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The Jim Halpert Movie (A Quiet Place) Review

Up until now I never knew the title of this film. I kept on forgetting because this whole time I was calling it “The Jim Halpert Movie”.I also had no idea that John Krasinski directed and produced this! I was so proud seeing his name at the end of the film. The cooler thing about this film is that Emily Blunt plays his wife in the film, except THAT’S HIS WIFE IN REAL LIFE! It’s like how Darren Aronofsky and Jennifer Lawrence definitely have a thing and they decided to create the film MOTHER (2017) together. I love seeing celebrity husband and wives tag teaming to make some cash stacks!

A Quiet Place (2018) was brilliant. After a group of Aliens starts killing off a bunch of humans for making sounds one family tries to survive and figure out a way to defend themselves. I know John Krasinski directed some episodes of the office but this shows that this man has range! The film made me feel so anxious, I started to get very restless because all I could do was yell at the screen. The characters didn’t speak a word and

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after watching (HEY! IM ABOUT TO SPOIL THE HELL OUT OF THIS MOVIE! CLICK AWAY OR READ ANOTHER ONE OF MY POSTS TO SAVE YOURSELF… TIME IN) the baby son die, I feared for everyone’s life. This film was perfect as a thriller, especially since this film could have become really boring really fast. About 85% of the film had zero dialogue. It was just a bunch of images up on the screen! In order for the family to communicate, they had to speak through American Sign language. The film adds an extra layer of authenticity because Millicent Simmonds is actually deaf. As an infant, she lost her hearing due to medication overdose.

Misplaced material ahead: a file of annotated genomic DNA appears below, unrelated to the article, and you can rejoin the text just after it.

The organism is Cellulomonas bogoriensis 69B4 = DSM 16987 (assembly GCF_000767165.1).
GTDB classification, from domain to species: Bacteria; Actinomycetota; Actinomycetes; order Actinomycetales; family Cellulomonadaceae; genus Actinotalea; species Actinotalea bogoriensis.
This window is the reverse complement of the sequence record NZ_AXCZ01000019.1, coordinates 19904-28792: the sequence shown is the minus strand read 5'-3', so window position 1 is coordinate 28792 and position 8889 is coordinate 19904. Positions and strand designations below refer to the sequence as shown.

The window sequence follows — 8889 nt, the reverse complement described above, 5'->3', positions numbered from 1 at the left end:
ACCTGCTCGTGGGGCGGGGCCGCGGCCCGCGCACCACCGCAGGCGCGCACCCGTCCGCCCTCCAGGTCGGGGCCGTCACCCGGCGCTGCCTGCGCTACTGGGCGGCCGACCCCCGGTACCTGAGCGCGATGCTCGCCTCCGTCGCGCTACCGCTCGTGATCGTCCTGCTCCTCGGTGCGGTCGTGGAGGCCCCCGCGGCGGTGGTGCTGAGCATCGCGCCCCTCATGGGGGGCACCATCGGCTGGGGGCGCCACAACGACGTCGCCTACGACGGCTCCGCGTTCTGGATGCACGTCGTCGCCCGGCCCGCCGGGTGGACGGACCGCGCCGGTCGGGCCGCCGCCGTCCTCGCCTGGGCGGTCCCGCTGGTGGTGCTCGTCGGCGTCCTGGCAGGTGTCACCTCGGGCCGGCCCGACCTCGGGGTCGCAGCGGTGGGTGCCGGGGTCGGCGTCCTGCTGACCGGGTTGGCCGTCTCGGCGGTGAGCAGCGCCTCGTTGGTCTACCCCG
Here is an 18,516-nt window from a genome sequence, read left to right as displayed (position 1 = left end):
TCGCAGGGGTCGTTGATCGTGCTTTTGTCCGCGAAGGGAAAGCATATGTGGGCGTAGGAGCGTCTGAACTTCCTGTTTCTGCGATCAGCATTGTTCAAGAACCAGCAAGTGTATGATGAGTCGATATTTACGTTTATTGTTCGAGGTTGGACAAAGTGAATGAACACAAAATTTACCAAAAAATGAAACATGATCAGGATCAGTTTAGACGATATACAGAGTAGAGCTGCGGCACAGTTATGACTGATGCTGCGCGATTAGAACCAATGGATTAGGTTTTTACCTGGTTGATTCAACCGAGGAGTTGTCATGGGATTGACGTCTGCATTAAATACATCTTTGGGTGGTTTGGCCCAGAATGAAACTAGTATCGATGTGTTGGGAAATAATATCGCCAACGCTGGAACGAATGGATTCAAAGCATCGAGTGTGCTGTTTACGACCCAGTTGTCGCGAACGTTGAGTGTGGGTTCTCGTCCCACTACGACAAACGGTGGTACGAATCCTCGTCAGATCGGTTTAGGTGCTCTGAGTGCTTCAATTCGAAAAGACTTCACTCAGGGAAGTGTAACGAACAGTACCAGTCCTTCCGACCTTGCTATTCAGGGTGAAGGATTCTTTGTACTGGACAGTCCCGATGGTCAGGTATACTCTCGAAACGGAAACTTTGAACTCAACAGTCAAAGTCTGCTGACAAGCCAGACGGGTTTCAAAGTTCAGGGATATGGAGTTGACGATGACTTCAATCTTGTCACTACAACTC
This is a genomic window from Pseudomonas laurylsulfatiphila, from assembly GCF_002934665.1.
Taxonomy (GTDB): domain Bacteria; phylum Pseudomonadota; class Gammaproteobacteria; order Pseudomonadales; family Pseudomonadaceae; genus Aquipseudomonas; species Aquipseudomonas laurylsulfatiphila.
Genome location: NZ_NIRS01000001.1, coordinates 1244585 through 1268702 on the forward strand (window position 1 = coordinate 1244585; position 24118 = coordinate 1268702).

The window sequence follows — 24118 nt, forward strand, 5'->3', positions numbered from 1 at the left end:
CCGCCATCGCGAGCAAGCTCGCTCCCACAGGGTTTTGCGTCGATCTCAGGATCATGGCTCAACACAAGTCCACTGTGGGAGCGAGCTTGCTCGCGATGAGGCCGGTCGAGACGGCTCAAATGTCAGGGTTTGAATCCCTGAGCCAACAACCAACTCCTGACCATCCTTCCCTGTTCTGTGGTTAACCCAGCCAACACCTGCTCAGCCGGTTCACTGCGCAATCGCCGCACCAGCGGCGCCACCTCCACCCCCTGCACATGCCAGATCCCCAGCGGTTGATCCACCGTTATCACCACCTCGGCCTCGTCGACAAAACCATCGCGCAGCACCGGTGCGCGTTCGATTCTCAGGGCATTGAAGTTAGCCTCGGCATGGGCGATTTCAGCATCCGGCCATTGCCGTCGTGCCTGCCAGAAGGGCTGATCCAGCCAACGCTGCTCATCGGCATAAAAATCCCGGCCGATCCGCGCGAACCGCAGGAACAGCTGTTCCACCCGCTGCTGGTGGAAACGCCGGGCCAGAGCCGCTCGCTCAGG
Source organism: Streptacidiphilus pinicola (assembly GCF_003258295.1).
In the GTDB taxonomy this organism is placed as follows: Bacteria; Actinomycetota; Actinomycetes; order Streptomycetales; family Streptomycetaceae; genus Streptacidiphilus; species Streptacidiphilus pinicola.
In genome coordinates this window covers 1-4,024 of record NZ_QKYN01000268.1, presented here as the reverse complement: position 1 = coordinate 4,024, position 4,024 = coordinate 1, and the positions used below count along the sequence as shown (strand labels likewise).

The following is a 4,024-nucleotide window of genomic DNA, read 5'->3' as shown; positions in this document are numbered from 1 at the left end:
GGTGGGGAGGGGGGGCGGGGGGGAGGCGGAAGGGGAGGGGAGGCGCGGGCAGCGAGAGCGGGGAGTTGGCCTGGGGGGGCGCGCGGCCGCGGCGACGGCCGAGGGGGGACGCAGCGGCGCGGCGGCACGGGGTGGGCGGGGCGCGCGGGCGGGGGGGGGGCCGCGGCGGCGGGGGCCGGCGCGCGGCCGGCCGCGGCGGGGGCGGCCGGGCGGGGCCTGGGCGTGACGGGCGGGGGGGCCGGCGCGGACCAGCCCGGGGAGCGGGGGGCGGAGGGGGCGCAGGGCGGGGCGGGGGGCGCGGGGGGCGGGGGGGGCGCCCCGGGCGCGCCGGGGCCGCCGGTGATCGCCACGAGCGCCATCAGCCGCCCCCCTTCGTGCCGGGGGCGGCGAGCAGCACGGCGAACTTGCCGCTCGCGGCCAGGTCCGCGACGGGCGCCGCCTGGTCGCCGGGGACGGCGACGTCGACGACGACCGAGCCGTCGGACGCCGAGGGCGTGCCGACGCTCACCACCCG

World Introduction

I loved the way that each of the characters, including the new world that they lived in was introduced. Everything made sense, I didn’t have to question it much. At the start of the film, we know that Regan is deaf because of the lack of sound design when it cuts to a close up of her. I loved this idea of introducing her to us because in filmmaking the closer the camera is to a subject the more subjective the director whats us to be about whats going on like,

“Hey, look at this cup. I made this shot a closeup because I want you to know how important it is.” The film literally does this same thing later on when Evelyn is doing laundry and there is a nail sticking up from the floor. But anyways setting up that Reagan is deaf makes sense why this whole family is still alive. Everyone needs to learn sign language in order to survive. It shows that the family is used to being homeschooled and that they probably live somewhere away from the noise. All of that could be inferred from that one close up shot of Reagan that chooses to use the absence of silence to further the story. The film was not afraid to kill characters off and this movie has the best example of setup and payoff.

The film sets up that it’s a quiet world by showing us the family in a pharmacy looking for supplies. We, of course, meet Regan but here we also meet Evelyn Abbott (Emily Blunt), Lee Abbott (Jim Halpert), and the other children. Lee informs his youngest son that it’s important to stay quiet therefore they must leave the toys behind. Regan doesn’t agree, lets her little brother have the loud toy, then boom. Dead. But this scene was smart because it was a great way to show us what this world was about. It showed us just how high the stakes were if anyone for whatever reason decided to make a sound… Death. It also sets up a great conflict within our character Regan where she wants to prove to her father that she is not a little kid that will screw things up ultimately driving her throughout the film.